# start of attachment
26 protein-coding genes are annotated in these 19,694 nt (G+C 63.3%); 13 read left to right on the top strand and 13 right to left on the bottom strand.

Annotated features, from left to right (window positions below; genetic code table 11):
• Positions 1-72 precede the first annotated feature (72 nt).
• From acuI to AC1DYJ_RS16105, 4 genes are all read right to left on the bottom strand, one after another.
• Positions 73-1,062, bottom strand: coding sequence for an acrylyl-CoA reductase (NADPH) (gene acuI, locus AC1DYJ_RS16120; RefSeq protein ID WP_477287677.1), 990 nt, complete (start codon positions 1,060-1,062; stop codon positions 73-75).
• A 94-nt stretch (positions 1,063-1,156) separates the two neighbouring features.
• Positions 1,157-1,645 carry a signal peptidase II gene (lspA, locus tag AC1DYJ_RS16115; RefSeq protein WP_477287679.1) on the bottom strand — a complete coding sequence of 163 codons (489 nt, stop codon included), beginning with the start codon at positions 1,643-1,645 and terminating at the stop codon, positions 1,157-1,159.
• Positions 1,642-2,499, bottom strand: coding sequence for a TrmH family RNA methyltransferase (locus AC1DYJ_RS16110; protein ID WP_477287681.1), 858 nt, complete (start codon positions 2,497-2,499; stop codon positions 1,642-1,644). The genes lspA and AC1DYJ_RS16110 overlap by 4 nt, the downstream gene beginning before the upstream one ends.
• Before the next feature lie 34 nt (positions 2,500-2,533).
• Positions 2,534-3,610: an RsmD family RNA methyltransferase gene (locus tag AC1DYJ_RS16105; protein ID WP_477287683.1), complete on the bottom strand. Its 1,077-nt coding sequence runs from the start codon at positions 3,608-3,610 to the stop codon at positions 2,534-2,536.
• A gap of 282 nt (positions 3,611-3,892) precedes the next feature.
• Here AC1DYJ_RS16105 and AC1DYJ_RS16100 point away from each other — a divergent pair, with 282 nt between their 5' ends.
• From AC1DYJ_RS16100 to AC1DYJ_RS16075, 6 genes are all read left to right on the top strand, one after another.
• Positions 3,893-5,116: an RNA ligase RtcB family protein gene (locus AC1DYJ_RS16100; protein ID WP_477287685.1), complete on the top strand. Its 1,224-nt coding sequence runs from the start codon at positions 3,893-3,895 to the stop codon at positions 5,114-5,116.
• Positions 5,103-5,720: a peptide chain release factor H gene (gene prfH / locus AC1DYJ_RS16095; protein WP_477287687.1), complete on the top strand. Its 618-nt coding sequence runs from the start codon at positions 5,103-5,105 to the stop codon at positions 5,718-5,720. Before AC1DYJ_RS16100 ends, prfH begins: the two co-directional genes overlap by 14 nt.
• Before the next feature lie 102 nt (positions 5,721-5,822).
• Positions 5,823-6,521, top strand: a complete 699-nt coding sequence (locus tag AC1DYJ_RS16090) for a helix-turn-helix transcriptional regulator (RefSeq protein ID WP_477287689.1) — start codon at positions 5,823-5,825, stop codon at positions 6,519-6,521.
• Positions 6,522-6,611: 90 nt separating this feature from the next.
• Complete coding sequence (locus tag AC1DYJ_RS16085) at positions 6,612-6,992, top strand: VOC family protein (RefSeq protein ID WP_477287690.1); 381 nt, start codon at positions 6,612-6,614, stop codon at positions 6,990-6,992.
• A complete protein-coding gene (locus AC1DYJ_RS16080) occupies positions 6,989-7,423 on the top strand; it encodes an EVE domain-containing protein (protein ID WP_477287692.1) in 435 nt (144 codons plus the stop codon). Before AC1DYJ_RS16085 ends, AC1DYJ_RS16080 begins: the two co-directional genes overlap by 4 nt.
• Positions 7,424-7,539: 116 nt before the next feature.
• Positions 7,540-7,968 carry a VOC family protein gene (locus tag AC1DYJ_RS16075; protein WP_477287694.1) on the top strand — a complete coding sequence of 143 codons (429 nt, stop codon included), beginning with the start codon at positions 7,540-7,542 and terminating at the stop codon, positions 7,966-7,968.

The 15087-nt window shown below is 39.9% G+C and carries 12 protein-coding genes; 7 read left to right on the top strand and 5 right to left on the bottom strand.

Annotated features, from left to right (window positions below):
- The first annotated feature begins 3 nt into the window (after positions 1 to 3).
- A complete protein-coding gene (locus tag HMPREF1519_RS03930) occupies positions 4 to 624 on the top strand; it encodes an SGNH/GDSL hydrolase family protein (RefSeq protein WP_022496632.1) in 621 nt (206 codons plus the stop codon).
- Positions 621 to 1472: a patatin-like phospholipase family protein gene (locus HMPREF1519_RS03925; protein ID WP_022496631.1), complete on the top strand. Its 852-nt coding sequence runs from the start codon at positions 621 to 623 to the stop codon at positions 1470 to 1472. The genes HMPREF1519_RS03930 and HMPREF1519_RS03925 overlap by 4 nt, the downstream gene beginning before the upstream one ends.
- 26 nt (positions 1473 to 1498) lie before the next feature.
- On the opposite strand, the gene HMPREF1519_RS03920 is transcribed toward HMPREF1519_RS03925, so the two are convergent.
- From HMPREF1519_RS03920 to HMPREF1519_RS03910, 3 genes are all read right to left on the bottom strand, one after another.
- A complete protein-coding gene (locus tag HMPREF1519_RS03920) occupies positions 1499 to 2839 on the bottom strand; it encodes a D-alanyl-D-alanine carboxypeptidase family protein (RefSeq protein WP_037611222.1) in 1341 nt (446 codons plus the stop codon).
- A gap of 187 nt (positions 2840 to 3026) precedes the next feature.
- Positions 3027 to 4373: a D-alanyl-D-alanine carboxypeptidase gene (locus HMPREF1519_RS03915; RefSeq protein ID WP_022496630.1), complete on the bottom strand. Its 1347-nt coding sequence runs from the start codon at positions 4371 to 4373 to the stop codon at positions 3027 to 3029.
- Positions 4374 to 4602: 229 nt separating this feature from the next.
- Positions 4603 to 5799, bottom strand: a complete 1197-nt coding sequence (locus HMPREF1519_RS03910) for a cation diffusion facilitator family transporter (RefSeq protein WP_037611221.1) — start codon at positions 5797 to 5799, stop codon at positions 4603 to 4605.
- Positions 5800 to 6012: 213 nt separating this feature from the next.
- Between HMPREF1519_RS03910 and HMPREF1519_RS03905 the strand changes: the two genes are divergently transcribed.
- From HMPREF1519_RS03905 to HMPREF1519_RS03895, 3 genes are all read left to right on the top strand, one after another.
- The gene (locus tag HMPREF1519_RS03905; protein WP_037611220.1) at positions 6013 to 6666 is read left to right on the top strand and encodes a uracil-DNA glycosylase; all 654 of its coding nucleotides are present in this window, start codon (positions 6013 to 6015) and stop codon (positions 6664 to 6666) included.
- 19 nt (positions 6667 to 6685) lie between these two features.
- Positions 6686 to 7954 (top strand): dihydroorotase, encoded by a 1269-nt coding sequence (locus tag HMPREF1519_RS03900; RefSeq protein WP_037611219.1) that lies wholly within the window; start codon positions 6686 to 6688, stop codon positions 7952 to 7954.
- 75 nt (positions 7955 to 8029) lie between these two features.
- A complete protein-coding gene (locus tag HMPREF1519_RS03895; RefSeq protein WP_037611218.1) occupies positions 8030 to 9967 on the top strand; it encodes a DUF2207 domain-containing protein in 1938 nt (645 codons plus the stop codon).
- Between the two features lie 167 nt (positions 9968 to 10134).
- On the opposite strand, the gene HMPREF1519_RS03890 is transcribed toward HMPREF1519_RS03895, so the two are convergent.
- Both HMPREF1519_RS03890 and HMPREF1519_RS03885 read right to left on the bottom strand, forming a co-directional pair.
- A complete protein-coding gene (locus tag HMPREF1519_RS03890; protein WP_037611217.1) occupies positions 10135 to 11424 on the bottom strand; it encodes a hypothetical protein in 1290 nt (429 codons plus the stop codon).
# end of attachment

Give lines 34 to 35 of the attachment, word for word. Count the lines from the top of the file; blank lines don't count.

- Positions 4374 to 4602: 229 nt separating this feature from the next.
- Positions 4603 to 5799, bottom strand: a complete 1197-nt coding sequence (locus HMPREF1519_RS03910) for a cation diffusion facilitator family transporter (RefSeq protein WP_037611221.1) — start codon at positions 5797 to 5799, stop codon at positions 4603 to 4605.